see styles
guǐ
    gui3
kuei
 oni(p); ki
    おに(P); き
The one who retreats 50 paces mocks the one to retreats 100 Scroll
ghost; demon; terrible; damnable; clever; sly; crafty; (suffix for sb with a certain vice or addiction etc); one of the 28 constellations
(1) ogre; demon; oni; (2) (See 亡魂) spirit of a deceased person; (3) (おに only) ogre-like person (i.e. fierce, relentless, merciless, etc.); (4) (おに only) (See 鬼ごっこ・おにごっこ) it (in a game of tag, hide-and-seek, etc.); (5) (き only) {astron} (See 二十八宿,朱雀・すざく・2) Chinese "ghost" constellation (one of the 28 mansions); (prefix) (6) (おに only) (slang) (See 超・1) very; extremely; super-; (surname) Miniwa
preta 薜荔多, departed, dead; a disembodied spirit, dead person, ghost; a demon, evil being; especially a 餓鬼 hungry ghost. They are of many kinds. The Fan-i ming i classifies them as poor, medium, and rich; each again thrice subdivided: (1) (a) with mouths like burning torches; (b) throats no bigger than needles; (c) vile breath, disgusting to themselves; (2) (a) needle-haired, self-piercing; (b) hair sharp and stinking; (c) having great wens on whose pus they must feed. (3) (a) living on the remains of sacrifices; (b) on leavings in general; (c) powerful ones, yakṣas, rākṣasas, piśācas, etc. All belong to the realm of Yama, whence they are sent everywhere, consequently are ubiquitous in every house, lane, market, mound, stream, tree, etc.

布施

see styles
bù shī
    bu4 shi1
pu shih
 fuse
    ふせ
The one who retreats 50 paces mocks the one to retreats 100 Scroll
Dana (Buddhist practice of giving)
(noun/participle) (1) {Buddh} alms-giving; charity; (noun/participle) (2) {Buddh} offerings (usu. money) to a priest (for reading sutras, etc.); (surname) Fuho
dāna 檀那; the sixth pāramitā, almsgiving, i. e. of goods, or the doctrine, with resultant benefits now and also hereafter in the forms of reincarnation, as neglect or refusal will produce the opposite consequences. The 二種布施 two kinds of dāna are the pure, or unsullied charity, which looks for no reward here but only hereafter; and the sullied almsgiving whose object is personal benefit. The three kinds of dāna are goods, the doctrine, and courage, or fearlessness. The four kinds are pens to write the sutras, ink, the sutras themselves, and preaching. The five kinds are giving to those who have come from a distance, those who are going to a distance, the sick, the hungry, those wise in the doctrine. The seven kinds are giving to visitors, travellers, the sick, their nurses, monasteries, endowments for the sustenance of monks or nuns, and clothing and food according to season. The eight kinds are giving to those who come for aid, giving for fear (of evil), return for kindness received, anticipating gifts in return, continuing the parental example of giving, giving in hope of rebirth in a particular heaven, in hope of an honoured name, for the adornment of the heart and life. 倶舍論 18.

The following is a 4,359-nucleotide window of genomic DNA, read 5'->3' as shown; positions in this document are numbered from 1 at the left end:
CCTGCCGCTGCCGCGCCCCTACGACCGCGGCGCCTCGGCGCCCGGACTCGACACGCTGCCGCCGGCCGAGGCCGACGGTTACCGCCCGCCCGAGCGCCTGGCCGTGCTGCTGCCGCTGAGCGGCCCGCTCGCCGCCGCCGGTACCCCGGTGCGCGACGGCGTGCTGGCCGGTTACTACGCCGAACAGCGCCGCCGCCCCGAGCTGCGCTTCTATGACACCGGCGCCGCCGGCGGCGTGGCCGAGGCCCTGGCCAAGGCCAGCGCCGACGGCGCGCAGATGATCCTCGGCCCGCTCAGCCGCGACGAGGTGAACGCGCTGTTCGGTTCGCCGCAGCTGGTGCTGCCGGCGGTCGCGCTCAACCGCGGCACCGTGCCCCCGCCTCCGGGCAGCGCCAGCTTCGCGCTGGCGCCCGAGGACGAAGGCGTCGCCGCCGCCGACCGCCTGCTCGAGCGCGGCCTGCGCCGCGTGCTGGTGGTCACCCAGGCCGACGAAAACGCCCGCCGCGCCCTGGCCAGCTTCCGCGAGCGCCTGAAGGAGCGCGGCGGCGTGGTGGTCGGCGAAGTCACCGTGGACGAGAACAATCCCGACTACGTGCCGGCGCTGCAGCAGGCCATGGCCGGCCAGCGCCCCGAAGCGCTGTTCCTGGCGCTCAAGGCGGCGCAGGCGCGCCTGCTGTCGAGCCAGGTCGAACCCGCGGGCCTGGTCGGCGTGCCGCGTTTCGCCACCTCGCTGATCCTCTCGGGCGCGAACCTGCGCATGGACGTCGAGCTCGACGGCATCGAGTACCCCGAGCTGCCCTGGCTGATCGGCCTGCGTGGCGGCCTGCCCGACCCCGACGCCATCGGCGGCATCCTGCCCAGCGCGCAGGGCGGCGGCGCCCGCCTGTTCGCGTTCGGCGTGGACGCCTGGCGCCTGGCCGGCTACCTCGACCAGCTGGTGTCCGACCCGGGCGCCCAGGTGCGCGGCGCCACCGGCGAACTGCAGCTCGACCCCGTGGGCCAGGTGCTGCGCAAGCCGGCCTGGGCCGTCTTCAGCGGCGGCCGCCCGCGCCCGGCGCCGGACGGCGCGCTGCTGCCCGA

see styles

    ke1
k`o
    ko
big; hungry-looking


see styles

    ji1
chi
 ki
(bound form) hungry
hungry


see styles
něi
    nei3
nei
hungry


饿

see styles
è
    e4
o
 ga
to be hungry; hungry; to starve (sb)
Hungry, famished, starving; to starve

ガキ

see styles
 gaki
    ガキ
(1) (kana only) (colloquialism) brat; kids; urchin; little devil; (2) (Buddhist term) preta; hungry ghost; ghoul

㖉吒

see styles
zhā
    zha1
cha
Kheṭa, name of a preta, or hungry ghost.

七有

see styles
qī yǒu
    qi1 you3
ch`i yu
    chi yu
 shichiu
七生 The seven stages of existence in a human world, or in any 欲界 desire-world. Also (1) in the hells, (2) as animals, (3) hungry ghosts, (4) gods, (5) men, (6) karma 業, and (7) in the intermediate stage; seven existences

七趣

see styles
qī qù
    qi1 qu4
ch`i ch`ü
    chi chü
 shichishu
The seven gati or states of sentient beings- nārakagati, in hell; preta, hungry ghost; tiryagyoni, animal; manuṣya, man; ṛṣi, a genius or higher spiritual being; deva, god; asura, demon of the higher order; seven destinies

三悪

see styles
 sanaku; sannaku; sanmaku
    さんあく; さんなく; さんまく
(1) (abbreviation) {Buddh} (See 三悪道・さんあくどう) the world of hungry spirits and the world of animals; three evil worlds hell; (2) (さんあく only) three evils (prostitution, drugs and venereal diseases)